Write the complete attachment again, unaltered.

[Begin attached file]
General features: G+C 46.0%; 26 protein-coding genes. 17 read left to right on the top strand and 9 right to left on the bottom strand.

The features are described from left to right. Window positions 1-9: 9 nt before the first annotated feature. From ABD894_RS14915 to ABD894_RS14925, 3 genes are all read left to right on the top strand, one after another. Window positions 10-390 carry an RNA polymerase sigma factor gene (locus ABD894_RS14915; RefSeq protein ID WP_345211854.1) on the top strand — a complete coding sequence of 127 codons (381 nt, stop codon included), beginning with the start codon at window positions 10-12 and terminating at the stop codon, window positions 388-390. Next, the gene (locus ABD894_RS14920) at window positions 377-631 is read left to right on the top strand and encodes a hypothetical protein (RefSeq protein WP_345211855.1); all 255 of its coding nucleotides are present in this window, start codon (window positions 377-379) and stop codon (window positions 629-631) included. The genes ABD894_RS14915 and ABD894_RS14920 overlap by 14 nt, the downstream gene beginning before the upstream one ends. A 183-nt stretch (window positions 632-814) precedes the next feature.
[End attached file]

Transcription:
General features: G+C 46.0%; 26 protein-coding genes. 17 read left to right on the top strand and 9 right to left on the bottom strand.

The features are described from left to right. Window positions 1-9: 9 nt before the first annotated feature. From ABD894_RS14915 to ABD894_RS14925, 3 genes are all read left to right on the top strand, one after another. Window positions 10-390 carry an RNA polymerase sigma factor gene (locus ABD894_RS14915; RefSeq protein ID WP_345211854.1) on the top strand — a complete coding sequence of 127 codons (381 nt, stop codon included), beginning with the start codon at window positions 10-12 and terminating at the stop codon, window positions 388-390. Next, the gene (locus ABD894_RS14920) at window positions 377-631 is read left to right on the top strand and encodes a hypothetical protein (RefSeq protein WP_345211855.1); all 255 of its coding nucleotides are present in this window, start codon (window positions 377-379) and stop codon (window positions 629-631) included. The genes ABD894_RS14915 and ABD894_RS14920 overlap by 14 nt, the downstream gene beginning before the upstream one ends. A 183-nt stretch (window positions 632-814) precedes the next feature.